Whatever, we could fix it Saturday morning and still get a nice sail in the afternoon – except that the job took too long, so once it was finally finished, we took the boat out for a 1 nm trip to the next harbour, sailing with the genoa in next to no wind. It was nice nevertheless, the kids got an ice cream, we bought fresh fish for dinner and we even had time for dinner on the way back.

Since it was the pentecost weekend, we still had time for an overnight visit in one of the nearest harbours. We just needed to do final adjustments to the new standing rigging on Sunday morning before leaving. Esben went up the mast in the new Topclimber, and as he began adjusting the first spreader he yelled to me: “We’re not going anywhere! The end piece is broken”. I didn’t believe him at first, but then he leaned to the side and showed me how he could wiggle the piece like a loose tooth. By then we had enough, took a couple of pictures of the culprit, backed up the car and went home for lunch.

We did, however, come back a couple of hours later to try out the banana boat, which we bought secondhand online sometime during the winter. We bought it without having ever sailed one before, but figured that if it didn’t work out for us we could just sell it again. Esben took the kids for a sail, but we’re so far not completely convinced if we should keep it.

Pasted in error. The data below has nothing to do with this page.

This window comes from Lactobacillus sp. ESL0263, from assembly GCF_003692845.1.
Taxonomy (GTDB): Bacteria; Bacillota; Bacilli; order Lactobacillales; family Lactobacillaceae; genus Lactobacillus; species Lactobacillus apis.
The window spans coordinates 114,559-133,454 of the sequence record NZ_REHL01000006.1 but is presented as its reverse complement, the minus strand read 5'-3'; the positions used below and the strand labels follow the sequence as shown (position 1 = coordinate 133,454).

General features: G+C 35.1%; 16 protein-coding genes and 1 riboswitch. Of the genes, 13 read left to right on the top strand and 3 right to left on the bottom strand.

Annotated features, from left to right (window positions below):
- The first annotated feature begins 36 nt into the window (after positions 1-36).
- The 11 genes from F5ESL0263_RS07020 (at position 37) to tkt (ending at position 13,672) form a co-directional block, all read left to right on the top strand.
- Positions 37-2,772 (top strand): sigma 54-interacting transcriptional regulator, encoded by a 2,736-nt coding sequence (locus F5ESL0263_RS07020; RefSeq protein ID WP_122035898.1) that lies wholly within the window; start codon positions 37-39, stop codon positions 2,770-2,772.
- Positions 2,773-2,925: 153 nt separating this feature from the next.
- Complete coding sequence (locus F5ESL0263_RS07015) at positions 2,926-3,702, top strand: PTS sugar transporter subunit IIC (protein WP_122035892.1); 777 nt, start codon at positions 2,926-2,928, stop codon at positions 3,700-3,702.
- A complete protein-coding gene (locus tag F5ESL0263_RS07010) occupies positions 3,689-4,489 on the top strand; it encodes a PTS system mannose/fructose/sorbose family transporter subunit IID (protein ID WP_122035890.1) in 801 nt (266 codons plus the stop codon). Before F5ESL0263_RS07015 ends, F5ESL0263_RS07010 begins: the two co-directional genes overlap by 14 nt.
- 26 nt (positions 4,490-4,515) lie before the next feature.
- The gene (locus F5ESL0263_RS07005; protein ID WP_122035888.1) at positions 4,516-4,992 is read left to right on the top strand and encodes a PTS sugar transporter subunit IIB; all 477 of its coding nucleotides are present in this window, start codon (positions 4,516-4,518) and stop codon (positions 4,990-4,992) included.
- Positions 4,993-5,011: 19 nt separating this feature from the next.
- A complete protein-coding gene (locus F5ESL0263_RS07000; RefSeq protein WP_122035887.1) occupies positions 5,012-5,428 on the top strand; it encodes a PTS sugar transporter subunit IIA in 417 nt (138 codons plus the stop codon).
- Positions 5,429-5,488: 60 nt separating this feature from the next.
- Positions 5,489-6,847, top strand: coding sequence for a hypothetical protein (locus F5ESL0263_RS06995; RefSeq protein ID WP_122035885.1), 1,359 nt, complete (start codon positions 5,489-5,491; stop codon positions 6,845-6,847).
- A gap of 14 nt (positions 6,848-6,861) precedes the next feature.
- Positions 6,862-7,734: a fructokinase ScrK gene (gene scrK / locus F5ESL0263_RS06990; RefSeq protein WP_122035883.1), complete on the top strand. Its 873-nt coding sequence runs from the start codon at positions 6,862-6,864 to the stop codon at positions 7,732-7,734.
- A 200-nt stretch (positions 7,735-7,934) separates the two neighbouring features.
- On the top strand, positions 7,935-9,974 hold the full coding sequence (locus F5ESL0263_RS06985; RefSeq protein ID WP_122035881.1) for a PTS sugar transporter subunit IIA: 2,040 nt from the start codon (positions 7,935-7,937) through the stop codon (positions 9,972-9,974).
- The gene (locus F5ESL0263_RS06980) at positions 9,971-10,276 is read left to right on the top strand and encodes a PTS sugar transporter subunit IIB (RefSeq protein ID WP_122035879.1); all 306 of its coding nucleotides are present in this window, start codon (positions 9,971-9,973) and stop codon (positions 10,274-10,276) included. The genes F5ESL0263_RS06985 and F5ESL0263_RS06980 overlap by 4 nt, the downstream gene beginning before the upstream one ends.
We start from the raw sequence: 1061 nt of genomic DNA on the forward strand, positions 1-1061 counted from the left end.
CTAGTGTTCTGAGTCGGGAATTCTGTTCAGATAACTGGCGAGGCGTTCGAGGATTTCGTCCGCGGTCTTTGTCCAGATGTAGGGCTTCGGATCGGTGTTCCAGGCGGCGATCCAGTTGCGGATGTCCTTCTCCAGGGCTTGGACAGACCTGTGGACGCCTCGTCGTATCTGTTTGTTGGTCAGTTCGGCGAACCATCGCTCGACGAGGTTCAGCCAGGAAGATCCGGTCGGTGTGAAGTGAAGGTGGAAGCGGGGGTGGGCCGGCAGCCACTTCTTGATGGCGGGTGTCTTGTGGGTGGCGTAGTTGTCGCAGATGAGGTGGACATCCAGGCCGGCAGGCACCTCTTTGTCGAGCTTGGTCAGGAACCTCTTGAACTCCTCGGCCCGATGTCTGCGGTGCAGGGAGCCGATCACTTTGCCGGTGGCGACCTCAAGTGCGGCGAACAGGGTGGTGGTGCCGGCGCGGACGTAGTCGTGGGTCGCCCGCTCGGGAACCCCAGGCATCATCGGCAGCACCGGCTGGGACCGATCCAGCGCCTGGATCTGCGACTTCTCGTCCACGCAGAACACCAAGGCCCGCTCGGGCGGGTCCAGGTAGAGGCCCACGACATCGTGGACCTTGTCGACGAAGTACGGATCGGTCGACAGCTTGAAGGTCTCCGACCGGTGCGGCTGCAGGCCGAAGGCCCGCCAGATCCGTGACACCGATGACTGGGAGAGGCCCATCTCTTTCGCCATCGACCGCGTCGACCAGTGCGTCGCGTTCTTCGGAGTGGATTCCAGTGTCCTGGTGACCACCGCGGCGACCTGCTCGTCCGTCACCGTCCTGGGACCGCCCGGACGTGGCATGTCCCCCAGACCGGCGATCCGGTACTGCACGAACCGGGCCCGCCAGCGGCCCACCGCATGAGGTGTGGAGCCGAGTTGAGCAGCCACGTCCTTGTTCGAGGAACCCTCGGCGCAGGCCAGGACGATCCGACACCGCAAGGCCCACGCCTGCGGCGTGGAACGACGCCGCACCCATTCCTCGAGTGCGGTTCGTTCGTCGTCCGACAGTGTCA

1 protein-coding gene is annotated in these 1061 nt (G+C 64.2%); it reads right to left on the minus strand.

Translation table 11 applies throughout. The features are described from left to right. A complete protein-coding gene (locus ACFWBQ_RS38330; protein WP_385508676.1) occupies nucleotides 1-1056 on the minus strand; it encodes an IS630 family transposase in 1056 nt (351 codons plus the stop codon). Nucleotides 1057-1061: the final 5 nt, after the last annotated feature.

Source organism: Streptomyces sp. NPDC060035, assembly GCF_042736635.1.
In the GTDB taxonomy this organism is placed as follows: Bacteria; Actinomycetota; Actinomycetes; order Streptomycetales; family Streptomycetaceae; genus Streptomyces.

The topclimber is pretty handy

And now that the weekend has ended, we’re trying to find a spreader end piece for a 47 year old mast. So far it’s not too encouraging, but hopefully we will find a solution, hopefully before we’re planning to go on summer holidays – Esben already suggested that we just remove the mast and make a trip down the Dutch rivers. Somehow I would much rather go sailing – with sails.

You would think that we would have learned by now that you can never count on anything going smoothly on an old boat. But I guess not…

It’s much easier rowing with the wind

Getting rid of old stinky mattresses

We really like our little boat, but even Esben and I have to admit that the smell it has inside is not great. It’s the kind that you don’t notice straight away, but as you come home and have showered you realize that everything you brought back kinda still has that smell. It’s probably a mix of diesel, old sweat and dirt. I tend to not find it too bad because it reminds me of sailing in my childhood, but when we had some the mattresses in our bedroom for a while it became really obvious. Something needed to be done.